According to our spies, the BMW Z5 just completed its first development lap of the Nürburgring, and they snapped some photos of the roadster. We expect the convertible to make plenty more trips around the circuit before BMW puts the droptop on sale.
The trip to the ‘Ring coincides with slightly different camouflage than previous Z5 test mules. In front, there are now canards at each corner of the bumper. The parts appear to be plastic, so we don’t think this is a final design detail. They could be for the roadster’s aerodynamic development. New cutouts in the camo also expose more of the fascia’s intakes. This is probably because the on-track workout requires maximum cooling as opposed to earlier testing on the road. In addition, there’s now a covering over the center potion of the headlights, which hides them more than in previous spy photos. At the rear, BMW’s engineers now add a small trunk lip spoiler.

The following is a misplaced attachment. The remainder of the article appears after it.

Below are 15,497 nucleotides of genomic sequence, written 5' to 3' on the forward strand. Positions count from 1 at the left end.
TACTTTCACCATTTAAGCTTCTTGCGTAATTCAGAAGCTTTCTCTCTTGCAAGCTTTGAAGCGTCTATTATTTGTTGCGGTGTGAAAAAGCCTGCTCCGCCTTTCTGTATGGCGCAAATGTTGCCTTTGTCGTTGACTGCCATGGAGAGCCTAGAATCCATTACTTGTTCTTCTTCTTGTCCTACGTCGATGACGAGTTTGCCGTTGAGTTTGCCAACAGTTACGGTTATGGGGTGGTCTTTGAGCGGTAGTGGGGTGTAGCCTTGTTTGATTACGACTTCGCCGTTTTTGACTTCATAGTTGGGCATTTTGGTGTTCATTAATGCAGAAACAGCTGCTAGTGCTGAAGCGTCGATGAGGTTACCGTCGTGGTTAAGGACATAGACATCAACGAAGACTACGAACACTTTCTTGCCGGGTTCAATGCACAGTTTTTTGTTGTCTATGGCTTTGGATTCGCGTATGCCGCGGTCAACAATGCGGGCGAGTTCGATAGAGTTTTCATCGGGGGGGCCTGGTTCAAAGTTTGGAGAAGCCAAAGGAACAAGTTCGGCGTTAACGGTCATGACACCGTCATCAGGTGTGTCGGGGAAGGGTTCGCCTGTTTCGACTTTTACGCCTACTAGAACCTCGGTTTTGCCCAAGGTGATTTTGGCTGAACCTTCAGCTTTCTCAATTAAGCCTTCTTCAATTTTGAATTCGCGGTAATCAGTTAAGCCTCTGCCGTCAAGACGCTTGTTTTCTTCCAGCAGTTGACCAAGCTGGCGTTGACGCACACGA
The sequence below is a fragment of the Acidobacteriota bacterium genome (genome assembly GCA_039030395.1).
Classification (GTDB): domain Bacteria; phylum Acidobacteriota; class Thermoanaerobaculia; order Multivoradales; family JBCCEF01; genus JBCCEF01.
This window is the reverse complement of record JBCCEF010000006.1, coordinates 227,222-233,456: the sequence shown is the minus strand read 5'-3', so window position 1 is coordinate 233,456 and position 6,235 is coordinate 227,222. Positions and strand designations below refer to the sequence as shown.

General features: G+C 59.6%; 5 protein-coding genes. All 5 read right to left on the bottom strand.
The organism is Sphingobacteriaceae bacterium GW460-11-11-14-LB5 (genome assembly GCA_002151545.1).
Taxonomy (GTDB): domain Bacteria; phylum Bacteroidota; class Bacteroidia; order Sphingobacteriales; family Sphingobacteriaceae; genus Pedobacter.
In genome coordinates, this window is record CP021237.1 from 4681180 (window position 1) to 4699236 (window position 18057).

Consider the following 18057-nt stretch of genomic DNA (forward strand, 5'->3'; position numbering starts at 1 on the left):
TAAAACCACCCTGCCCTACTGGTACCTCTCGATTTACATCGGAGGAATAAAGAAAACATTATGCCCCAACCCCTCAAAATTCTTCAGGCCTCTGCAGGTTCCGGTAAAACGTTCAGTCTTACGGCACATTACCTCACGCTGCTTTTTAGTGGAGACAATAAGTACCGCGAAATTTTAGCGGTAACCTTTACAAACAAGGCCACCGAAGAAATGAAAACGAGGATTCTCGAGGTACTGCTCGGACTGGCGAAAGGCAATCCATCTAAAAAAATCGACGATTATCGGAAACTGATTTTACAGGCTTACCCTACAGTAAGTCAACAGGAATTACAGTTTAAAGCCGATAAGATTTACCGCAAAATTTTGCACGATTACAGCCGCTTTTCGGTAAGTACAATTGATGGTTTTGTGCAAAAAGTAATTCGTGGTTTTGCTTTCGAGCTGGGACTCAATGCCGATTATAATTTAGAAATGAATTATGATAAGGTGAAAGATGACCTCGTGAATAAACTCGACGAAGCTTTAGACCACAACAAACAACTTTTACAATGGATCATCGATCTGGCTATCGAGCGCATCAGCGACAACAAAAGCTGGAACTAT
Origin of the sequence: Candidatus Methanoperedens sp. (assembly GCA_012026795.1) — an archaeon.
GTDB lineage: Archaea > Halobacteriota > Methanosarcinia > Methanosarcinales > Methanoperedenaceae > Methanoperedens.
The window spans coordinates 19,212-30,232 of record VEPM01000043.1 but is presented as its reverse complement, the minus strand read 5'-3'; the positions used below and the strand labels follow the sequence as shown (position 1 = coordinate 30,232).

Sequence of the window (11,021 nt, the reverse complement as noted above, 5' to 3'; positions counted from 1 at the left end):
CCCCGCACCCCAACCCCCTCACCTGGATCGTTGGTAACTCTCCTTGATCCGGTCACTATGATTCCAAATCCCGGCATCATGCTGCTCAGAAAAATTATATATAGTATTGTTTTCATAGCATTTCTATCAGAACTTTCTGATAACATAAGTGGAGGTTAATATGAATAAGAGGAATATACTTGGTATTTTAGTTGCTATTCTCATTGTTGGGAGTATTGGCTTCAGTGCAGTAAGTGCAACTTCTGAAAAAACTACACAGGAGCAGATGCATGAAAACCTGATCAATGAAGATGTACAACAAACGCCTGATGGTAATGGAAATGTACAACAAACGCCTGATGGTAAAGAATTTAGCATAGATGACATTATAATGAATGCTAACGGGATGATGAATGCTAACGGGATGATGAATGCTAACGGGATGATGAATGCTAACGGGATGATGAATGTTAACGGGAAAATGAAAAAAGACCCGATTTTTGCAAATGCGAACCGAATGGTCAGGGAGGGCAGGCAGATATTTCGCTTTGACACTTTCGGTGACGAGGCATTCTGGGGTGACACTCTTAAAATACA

Our spies also managed to shoot two incredibly photos of the Z5’s interior. The cabin looks identical to recent spy shots inside Toyota’s future coupe. Both of them currently use BMW-sourced instruments. The center stack’s layout appears exactly the same, too. We expect a greater differentiation between the pair when the final models debut.
The sound of the Z5 lapping the ‘Ring might finally provide some clues about what’s under the hood. The speculation suggests a turbocharged four- or six-cylinder engine, but nothing is certain. An engineer from the M division told the press that the team wasn't working on a higher-performance version, though.
While the models share a platform and possibly powertrains, they have radically different designs. The Z5 is reportedly a back-to-basics roadster that’s less luxurious but more sporty than the current Z4. Alternatively, spy shots show the Toyota as a compact coupe that takes styling cues from the last Supra and FT-1 concept.
Rumors suggest that Magna Steyr would begin building the models in 2018. If that timeline is correct, the production versions would likely premiere late in 2017.